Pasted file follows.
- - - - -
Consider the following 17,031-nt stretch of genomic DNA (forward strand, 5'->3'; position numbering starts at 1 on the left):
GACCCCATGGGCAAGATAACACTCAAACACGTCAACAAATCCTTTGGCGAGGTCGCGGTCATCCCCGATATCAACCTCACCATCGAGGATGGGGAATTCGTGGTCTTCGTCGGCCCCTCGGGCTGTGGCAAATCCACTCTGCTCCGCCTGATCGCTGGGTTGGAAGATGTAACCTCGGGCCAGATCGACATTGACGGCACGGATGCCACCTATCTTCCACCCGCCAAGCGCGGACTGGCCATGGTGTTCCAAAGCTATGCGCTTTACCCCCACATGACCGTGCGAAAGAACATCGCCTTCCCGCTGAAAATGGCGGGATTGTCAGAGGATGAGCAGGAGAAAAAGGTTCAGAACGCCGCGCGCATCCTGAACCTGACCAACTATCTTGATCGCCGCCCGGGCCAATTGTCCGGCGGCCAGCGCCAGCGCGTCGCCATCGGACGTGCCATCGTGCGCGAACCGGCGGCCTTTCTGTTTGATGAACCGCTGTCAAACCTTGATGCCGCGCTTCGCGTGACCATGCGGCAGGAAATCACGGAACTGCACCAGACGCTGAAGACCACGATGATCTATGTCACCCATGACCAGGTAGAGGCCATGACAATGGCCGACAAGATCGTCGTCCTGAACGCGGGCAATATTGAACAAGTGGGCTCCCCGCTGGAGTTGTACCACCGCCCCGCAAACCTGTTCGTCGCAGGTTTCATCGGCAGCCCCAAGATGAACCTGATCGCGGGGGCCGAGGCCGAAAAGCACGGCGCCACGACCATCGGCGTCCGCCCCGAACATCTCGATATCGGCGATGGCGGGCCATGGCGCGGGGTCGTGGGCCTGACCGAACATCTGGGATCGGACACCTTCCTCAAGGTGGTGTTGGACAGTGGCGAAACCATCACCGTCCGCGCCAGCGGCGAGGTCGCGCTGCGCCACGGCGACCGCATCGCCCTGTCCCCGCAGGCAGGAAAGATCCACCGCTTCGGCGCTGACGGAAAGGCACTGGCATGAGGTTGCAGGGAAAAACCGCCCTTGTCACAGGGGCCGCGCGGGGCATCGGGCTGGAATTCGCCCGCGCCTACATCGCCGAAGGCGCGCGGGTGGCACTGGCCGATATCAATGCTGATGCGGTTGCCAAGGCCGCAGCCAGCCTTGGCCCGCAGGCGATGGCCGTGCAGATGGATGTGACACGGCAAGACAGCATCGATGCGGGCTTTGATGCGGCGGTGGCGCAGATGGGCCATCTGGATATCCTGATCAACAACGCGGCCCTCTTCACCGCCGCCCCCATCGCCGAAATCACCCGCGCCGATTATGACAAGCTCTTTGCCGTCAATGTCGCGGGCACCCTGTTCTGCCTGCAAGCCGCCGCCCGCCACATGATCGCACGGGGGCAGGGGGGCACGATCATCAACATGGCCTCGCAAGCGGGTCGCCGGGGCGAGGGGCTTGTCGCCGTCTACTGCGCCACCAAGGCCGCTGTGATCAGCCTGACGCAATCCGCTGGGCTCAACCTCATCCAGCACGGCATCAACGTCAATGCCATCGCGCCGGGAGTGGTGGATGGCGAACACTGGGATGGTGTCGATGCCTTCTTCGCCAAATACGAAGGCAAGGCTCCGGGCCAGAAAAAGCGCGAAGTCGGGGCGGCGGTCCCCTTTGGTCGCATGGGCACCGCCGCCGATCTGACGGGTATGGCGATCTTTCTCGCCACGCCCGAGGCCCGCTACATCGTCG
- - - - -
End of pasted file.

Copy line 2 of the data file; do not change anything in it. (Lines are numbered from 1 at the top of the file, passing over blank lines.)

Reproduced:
GACCCCATGGGCAAGATAACACTCAAACACGTCAACAAATCCTTTGGCGAGGTCGCGGTCATCCCCGATATCAACCTCACCATCGAGGATGGGGAATTCGTGGTCTTCGTCGGCCCCTCGGGCTGTGGCAAATCCACTCTGCTCCGCCTGATCGCTGGGTTGGAAGATGTAACCTCGGGCCAGATCGACATTGACGGCACGGATGCCACCTATCTTCCACCCGCCAAGCGCGGACTGGCCATGGTGTTCCAAAGCTATGCGCTTTACCCCCACATGACCGTGCGAAAGAACATCGCCTTCCCGCTGAAAATGGCGGGATTGTCAGAGGATGAGCAGGAGAAAAAGGTTCAGAACGCCGCGCGCATCCTGAACCTGACCAACTATCTTGATCGCCGCCCGGGCCAATTGTCCGGCGGCCAGCGCCAGCGCGTCGCCATCGGACGTGCCATCGTGCGCGAACCGGCGGCCTTTCTGTTTGATGAACCGCTGTCAAACCTTGATGCCGCGCTTCGCGTGACCATGCGGCAGGAAATCACGGAACTGCACCAGACGCTGAAGACCACGATGATCTATGTCACCCATGACCAGGTAGAGGCCATGACAATGGCCGACAAGATCGTCGTCCTGAACGCGGGCAATATTGAACAAGTGGGCTCCCCGCTGGAGTTGTACCACCGCCCCGCAAACCTGTTCGTCGCAGGTTTCATCGGCAGCCCCAAGATGAACCTGATCGCGGGGGCCGAGGCCGAAAAGCACGGCGCCACGACCATCGGCGTCCGCCCCGAACATCTCGATATCGGCGATGGCGGGCCATGGCGCGGGGTCGTGGGCCTGACCGAACATCTGGGATCGGACACCTTCCTCAAGGTGGTGTTGGACAGTGGCGAAACCATCACCGTCCGCGCCAGCGGCGAGGTCGCGCTGCGCCACGGCGACCGCATCGCCCTGTCCCCGCAGGCAGGAAAGATCCACCGCTTCGGCGCTGACGGAAAGGCACTGGCATGAGGTTGCAGGGAAAAACCGCCCTTGTCACAGGGGCCGCGCGGGGCATCGGGCTGGAATTCGCCCGCGCCTACATCGCCGAAGGCGCGCGGGTGGCACTGGCCGATATCAATGCTGATGCGGTTGCCAAGGCCGCAGCCAGCCTTGGCCCGCAGGCGATGGCCGTGCAGATGGATGTGACACGGCAAGACAGCATCGATGCGGGCTTTGATGCGGCGGTGGCGCAGATGGGCCATCTGGATATCCTGATCAACAACGCGGCCCTCTTCACCGCCGCCCCCATCGCCGAAATCACCCGCGCCGATTATGACAAGCTCTTTGCCGTCAATGTCGCGGGCACCCTGTTCTGCCTGCAAGCCGCCGCCCGCCACATGATCGCACGGGGGCAGGGGGGCACGATCATCAACATGGCCTCGCAAGCGGGTCGCCGGGGCGAGGGGCTTGTCGCCGTCTACTGCGCCACCAAGGCCGCTGTGATCAGCCTGACGCAATCCGCTGGGCTCAACCTCATCCAGCACGGCATCAACGTCAATGCCATCGCGCCGGGAGTGGTGGATGGCGAACACTGGGATGGTGTCGATGCCTTCTTCGCCAAATACGAAGGCAAGGCTCCGGGCCAGAAAAAGCGCGAAGTCGGGGCGGCGGTCCCCTTTGGTCGCATGGGCACCGCCGCCGATCTGACGGGTATGGCGATCTTTCTCGCCACGCCCGAGGCCCGCTACATCGTCG